Hitler: Downfall: 1939-1945

Knopf. Sept. 2020. 848p. tr. from Germany by Jefferson Chase . ISBN 9781101874004. $40. BIOG
Journalist Ullrich offers a magisterial but unoriginal sequel to Hitler: Ascent, 1889–1939. With the first volume, Ullrich depicted Adolf Hitler’s 50-year rise to power; here, he traces the dictator's apex and downfall during World War II. Elegantly translated by Chase (Inciting Laughter), this biography steers a course between the structuralist view of historian Ian Kershaw, who sought to explain Hitler through historical and social context, and the great-man school of history represented by Joachim Fest, who emphasized Hitler’s "singular personality." According to Ullrich, "only the reciprocal influence of individual and collective sensitivities and neuroses can explain Hitler’s otherwise baffling rise." Ullrich contends that Hitler radicalized his social inheritance of resentment, hawkishness, and the German political right’s fear of Jews and Bolsheviks. He enacted the German nation's social pathologies to their utmost. Thus, Hitler was "both a continuity in German history and a fundamental caesura." None of these insights are original, but they are lucidly formulated for a new generation of readers and scholars.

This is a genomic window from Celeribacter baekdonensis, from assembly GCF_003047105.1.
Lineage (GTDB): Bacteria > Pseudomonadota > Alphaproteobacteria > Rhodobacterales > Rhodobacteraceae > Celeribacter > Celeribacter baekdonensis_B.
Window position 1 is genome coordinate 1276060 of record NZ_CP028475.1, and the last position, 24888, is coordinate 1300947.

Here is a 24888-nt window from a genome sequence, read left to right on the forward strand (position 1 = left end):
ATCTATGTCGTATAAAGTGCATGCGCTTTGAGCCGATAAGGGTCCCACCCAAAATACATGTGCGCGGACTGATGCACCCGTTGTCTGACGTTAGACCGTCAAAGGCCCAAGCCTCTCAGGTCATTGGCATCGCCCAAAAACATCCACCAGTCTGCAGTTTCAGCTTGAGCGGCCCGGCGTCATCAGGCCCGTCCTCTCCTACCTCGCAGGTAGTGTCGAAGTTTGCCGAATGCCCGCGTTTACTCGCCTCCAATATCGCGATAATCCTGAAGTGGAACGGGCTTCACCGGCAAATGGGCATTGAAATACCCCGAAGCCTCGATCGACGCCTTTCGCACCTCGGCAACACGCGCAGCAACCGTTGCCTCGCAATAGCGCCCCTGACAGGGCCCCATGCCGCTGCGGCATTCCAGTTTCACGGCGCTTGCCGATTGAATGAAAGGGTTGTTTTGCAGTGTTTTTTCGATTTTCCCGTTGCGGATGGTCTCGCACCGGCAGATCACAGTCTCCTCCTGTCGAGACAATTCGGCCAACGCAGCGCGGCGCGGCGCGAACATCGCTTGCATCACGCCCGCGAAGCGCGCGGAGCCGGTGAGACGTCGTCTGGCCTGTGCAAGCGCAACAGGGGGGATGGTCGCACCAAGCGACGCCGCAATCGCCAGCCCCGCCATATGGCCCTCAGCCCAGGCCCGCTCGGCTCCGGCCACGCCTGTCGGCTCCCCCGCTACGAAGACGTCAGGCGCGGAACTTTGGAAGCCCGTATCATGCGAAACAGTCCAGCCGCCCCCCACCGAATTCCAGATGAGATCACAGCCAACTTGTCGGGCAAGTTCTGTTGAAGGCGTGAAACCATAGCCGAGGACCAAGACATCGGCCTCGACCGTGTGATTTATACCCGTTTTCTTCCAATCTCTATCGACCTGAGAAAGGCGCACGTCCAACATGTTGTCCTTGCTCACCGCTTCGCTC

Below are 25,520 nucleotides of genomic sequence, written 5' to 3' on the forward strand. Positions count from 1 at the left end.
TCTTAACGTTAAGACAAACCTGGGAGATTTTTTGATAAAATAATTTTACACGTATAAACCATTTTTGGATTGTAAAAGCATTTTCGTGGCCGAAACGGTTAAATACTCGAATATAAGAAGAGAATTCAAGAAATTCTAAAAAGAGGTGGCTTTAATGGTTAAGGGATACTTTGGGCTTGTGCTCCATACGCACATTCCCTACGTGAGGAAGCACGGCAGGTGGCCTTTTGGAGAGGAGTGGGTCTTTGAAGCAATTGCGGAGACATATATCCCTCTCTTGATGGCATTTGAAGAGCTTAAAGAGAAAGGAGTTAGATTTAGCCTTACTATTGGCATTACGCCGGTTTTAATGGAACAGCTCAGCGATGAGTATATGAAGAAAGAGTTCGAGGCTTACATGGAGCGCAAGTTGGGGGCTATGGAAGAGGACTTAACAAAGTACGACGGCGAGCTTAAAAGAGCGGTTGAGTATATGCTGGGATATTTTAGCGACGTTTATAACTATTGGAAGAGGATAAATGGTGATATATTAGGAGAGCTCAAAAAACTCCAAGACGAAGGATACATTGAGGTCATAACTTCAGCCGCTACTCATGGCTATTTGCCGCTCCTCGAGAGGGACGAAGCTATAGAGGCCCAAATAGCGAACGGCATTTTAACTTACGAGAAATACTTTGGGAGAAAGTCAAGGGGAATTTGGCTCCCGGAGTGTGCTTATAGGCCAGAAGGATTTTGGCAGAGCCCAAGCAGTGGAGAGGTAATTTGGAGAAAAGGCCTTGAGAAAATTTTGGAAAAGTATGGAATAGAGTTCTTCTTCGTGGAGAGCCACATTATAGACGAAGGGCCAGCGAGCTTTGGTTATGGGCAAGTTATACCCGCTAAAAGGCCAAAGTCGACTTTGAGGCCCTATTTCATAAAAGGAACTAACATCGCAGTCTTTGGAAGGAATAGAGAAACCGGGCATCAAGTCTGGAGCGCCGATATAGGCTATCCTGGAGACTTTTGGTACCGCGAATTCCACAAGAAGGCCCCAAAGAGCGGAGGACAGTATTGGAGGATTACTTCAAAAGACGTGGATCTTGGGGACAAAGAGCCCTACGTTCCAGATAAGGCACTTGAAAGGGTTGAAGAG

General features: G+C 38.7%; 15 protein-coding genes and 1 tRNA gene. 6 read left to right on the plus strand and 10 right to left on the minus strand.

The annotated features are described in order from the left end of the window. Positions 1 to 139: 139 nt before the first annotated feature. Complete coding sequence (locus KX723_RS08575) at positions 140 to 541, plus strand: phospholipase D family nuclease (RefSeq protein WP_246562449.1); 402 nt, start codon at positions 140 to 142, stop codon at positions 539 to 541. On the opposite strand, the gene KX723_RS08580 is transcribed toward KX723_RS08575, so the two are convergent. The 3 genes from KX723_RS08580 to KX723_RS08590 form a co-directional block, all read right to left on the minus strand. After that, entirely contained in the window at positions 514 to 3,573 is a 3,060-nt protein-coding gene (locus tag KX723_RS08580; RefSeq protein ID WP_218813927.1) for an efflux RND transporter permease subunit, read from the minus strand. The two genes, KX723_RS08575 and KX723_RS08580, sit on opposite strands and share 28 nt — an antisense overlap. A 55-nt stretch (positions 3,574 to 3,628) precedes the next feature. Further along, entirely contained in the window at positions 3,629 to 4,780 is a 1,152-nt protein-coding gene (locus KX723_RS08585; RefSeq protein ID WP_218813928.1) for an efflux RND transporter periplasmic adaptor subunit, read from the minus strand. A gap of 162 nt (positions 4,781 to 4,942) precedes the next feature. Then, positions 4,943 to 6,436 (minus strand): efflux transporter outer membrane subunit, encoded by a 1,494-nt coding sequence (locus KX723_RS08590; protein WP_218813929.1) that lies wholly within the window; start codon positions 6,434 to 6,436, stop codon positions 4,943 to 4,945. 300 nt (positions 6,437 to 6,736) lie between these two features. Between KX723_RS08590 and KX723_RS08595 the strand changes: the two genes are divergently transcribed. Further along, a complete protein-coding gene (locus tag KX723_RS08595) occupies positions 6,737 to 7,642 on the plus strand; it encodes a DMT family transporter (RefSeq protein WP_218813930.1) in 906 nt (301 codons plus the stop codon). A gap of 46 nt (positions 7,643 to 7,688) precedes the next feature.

VERDICT A cogent retread of old ground, much of this densely detailed volume is about World War II and not Hitler personally; readers expecting a psychological deep dive should look elsewhere.

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